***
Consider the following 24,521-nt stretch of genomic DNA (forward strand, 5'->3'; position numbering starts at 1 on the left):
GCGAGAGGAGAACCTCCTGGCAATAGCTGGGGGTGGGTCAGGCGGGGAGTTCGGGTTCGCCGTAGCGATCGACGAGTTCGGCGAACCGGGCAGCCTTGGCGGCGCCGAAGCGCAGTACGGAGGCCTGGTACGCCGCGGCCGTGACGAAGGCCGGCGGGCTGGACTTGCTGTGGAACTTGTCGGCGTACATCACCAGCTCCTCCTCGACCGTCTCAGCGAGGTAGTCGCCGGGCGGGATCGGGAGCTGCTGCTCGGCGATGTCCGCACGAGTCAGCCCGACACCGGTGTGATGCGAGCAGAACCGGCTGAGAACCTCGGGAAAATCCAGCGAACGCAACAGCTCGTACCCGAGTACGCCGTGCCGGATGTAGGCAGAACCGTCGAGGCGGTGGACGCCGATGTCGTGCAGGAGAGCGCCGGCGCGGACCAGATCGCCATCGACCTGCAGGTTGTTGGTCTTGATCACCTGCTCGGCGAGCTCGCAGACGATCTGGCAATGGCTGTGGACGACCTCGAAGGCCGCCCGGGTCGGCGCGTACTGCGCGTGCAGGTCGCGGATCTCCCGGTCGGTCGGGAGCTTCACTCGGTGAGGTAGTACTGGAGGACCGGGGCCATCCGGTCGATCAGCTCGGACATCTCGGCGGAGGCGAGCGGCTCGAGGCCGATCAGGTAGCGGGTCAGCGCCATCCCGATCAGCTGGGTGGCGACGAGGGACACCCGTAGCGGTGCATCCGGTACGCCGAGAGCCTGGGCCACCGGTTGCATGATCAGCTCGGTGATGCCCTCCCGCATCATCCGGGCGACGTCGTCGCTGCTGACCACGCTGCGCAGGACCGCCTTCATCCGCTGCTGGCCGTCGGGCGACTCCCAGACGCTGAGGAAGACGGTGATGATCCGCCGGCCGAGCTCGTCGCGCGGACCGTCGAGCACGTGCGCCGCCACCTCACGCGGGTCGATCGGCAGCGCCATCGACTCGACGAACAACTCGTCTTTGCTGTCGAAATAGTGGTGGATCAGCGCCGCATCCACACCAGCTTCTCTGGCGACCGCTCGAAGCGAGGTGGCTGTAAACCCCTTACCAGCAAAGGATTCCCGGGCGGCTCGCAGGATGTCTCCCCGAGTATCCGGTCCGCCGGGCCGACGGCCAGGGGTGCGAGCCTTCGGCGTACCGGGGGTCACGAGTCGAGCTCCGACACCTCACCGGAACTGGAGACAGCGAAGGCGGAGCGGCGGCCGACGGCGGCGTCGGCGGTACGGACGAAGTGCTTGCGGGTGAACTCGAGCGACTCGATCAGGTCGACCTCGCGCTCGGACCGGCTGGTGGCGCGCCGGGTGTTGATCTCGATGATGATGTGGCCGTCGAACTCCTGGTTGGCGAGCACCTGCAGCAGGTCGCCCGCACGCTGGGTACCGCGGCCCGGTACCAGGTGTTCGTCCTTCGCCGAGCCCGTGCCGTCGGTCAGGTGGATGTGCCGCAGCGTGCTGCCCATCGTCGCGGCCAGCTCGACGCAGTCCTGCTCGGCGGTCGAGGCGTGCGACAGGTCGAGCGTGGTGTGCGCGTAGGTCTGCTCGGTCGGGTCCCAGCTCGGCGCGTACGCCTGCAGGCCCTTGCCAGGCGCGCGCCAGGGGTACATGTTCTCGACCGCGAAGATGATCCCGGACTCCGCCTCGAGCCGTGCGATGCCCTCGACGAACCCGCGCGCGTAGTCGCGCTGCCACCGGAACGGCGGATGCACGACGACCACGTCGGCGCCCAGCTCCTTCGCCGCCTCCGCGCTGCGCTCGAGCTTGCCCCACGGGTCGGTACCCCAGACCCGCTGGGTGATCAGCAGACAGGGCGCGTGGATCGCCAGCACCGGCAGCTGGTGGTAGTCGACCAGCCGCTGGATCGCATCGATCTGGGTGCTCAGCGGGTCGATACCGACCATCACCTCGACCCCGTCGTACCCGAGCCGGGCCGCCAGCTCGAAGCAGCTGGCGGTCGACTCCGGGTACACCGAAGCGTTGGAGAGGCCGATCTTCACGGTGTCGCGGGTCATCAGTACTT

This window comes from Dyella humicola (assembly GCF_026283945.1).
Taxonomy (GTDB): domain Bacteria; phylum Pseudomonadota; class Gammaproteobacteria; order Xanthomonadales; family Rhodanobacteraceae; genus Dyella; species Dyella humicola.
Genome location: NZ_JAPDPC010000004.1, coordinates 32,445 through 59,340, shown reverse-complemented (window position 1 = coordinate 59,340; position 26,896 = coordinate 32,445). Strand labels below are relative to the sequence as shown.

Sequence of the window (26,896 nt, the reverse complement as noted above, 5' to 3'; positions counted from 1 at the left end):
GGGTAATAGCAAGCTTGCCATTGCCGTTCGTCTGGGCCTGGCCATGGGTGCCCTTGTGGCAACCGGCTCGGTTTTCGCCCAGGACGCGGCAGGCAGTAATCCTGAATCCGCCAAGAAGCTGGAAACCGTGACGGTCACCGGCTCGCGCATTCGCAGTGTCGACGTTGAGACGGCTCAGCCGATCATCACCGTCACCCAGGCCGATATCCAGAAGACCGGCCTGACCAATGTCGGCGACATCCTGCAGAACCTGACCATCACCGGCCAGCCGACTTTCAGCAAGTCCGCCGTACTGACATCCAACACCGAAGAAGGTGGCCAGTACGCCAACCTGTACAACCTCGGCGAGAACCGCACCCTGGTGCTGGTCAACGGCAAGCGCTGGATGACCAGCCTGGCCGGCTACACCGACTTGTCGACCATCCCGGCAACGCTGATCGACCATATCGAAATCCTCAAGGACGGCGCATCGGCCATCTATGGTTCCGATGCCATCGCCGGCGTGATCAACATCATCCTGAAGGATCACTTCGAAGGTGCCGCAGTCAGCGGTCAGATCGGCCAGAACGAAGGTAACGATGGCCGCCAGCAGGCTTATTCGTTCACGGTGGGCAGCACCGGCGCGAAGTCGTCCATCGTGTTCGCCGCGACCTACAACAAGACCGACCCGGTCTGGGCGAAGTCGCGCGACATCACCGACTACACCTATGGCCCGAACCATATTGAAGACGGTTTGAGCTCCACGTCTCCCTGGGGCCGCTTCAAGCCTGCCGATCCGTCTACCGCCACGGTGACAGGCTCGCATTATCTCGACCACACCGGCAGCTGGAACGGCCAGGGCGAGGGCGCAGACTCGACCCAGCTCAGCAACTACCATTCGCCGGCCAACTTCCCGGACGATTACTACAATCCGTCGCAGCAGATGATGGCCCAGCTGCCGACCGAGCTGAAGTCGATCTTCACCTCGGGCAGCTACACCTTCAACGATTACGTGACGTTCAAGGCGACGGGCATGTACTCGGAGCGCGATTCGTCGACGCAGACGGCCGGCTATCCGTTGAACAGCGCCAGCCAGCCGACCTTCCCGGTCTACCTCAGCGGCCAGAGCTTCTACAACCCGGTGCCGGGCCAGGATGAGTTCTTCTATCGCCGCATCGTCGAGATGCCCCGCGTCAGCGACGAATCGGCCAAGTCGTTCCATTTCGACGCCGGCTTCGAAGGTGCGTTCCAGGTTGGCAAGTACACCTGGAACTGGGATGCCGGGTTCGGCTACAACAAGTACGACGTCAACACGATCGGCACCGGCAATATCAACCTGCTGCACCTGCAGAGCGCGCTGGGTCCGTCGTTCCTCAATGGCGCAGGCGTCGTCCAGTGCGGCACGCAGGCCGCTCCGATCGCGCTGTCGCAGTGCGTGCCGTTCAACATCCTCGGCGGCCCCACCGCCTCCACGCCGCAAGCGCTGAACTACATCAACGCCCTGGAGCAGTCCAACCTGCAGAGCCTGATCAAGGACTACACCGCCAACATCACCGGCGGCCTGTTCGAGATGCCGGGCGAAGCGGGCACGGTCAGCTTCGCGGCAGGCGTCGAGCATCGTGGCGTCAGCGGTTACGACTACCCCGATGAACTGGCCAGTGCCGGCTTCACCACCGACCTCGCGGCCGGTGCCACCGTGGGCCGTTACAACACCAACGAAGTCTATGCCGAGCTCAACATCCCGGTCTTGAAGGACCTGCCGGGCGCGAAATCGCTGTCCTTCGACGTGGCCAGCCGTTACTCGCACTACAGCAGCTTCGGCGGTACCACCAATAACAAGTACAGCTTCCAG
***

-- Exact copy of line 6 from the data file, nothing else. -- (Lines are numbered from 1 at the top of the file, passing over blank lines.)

Sequence of the window (26,896 nt, the reverse complement as noted above, 5' to 3'; positions counted from 1 at the left end):